It is no secret that as a culture, we are now so far removed from where “food” comes from. Many millions of people, in America especially, but all over the world, grow up never seeing food grown or processed with their own eyes. The only way they ever interact with edibles is at the very end of a long chain. At a restaurant, or as packaged, refrigerated, cling-wrap, boxed up “food like product”.
Seven percent may not seem large, until you realize that is how many American adults think chocolate milk comes from brown cows. Yup, the Innovation Center of American Dairy did an actual survey on it. Let us just hope the vast majority of these people were kidding… after all, what about strawberry milk?
As the number of people who live on farms or identify as farmers shrinks, and the average size of a “farm” balloons with huge corporations, it is healthy to get back to the roots (literally) of food production. Google a local farm, and just go visit. I guarantee the farmer will be glad to tell you all about his chickens, corn crops, the weather, and government subsidies. Or try out a local farmers market or CSA, to support those in your community supplying you with fresh, local, healthful edibles.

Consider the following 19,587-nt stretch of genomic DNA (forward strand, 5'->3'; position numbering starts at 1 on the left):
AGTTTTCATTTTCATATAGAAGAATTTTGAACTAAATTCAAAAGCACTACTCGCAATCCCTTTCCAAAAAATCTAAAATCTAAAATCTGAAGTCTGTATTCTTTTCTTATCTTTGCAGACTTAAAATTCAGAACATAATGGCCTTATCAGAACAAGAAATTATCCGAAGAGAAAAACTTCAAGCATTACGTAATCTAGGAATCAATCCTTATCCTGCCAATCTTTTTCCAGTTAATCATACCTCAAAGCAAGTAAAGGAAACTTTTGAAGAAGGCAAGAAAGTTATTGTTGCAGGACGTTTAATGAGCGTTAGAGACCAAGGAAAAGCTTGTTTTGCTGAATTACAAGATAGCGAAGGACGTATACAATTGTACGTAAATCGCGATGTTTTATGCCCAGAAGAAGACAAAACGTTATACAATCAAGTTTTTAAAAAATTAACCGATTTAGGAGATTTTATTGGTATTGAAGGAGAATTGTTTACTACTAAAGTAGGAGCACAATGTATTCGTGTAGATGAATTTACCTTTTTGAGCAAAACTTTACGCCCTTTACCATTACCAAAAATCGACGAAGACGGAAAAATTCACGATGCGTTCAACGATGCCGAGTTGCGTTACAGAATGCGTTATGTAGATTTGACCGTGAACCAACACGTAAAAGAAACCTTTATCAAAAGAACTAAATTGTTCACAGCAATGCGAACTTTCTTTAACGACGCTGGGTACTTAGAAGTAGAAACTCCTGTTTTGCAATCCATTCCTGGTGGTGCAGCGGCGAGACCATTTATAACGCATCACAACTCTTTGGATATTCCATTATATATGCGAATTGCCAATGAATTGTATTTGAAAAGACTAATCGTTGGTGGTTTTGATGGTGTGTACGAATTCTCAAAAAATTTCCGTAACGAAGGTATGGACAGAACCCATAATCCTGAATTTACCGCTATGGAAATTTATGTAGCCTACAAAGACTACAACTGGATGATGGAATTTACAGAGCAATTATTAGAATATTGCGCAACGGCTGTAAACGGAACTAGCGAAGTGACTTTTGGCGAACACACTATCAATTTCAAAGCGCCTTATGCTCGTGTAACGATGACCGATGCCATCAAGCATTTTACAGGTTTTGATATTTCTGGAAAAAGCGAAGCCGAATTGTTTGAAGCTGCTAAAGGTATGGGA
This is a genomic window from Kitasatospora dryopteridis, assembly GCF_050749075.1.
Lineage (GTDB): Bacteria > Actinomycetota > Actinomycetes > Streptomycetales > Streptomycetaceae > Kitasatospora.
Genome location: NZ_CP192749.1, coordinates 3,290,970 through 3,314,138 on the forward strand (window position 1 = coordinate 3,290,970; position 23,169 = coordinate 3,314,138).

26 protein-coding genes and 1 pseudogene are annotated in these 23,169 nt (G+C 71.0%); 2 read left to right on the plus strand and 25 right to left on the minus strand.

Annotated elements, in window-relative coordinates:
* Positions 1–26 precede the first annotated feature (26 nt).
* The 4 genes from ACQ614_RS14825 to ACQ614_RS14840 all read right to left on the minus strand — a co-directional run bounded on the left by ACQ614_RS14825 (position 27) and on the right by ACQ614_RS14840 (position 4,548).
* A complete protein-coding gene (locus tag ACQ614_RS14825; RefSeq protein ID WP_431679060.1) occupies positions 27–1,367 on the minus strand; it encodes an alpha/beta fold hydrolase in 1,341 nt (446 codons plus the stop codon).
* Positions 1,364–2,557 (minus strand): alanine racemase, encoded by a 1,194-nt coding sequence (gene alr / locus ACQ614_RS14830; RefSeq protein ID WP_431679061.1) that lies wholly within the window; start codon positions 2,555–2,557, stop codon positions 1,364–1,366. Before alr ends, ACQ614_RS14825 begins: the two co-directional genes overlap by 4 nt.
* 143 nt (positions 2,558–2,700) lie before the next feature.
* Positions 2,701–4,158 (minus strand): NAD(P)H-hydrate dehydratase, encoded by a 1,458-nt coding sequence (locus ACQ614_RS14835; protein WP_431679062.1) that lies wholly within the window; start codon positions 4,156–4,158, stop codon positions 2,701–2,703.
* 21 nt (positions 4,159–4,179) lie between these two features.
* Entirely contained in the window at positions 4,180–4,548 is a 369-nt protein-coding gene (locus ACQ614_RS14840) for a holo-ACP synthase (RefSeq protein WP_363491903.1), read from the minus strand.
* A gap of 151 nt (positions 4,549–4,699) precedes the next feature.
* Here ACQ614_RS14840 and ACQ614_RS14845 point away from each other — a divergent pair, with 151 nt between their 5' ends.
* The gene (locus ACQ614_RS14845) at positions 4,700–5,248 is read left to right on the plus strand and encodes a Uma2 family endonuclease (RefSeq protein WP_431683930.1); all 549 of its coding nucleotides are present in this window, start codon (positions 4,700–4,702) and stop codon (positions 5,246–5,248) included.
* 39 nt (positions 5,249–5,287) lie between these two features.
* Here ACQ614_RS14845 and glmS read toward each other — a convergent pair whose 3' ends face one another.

I am lucky enough to have at least 2 friends now to whom I can turn for fresh venison whenever my stash runs low! Ideally some day I want to try hunting, so that I can see the whole process. I’ve gardened a lot in the past, and am still working on convincing hubby that chickens and/or goats are a good idea…
I’ve already tried a venison pot pie, which was amazing. This breakfast hash used the other 1/2 pound I had in the refrigerator. It was well-seasoned, the hubby couldn’t even tell it was venison. And he does not like gamey meats, so I consider that a success!
Makes enough for 2 servings, or 1 really hearty breakfast Ingredients:
1/2 pound venison ground
1 sm-med sweet potato
1 cup spinach or mixed greens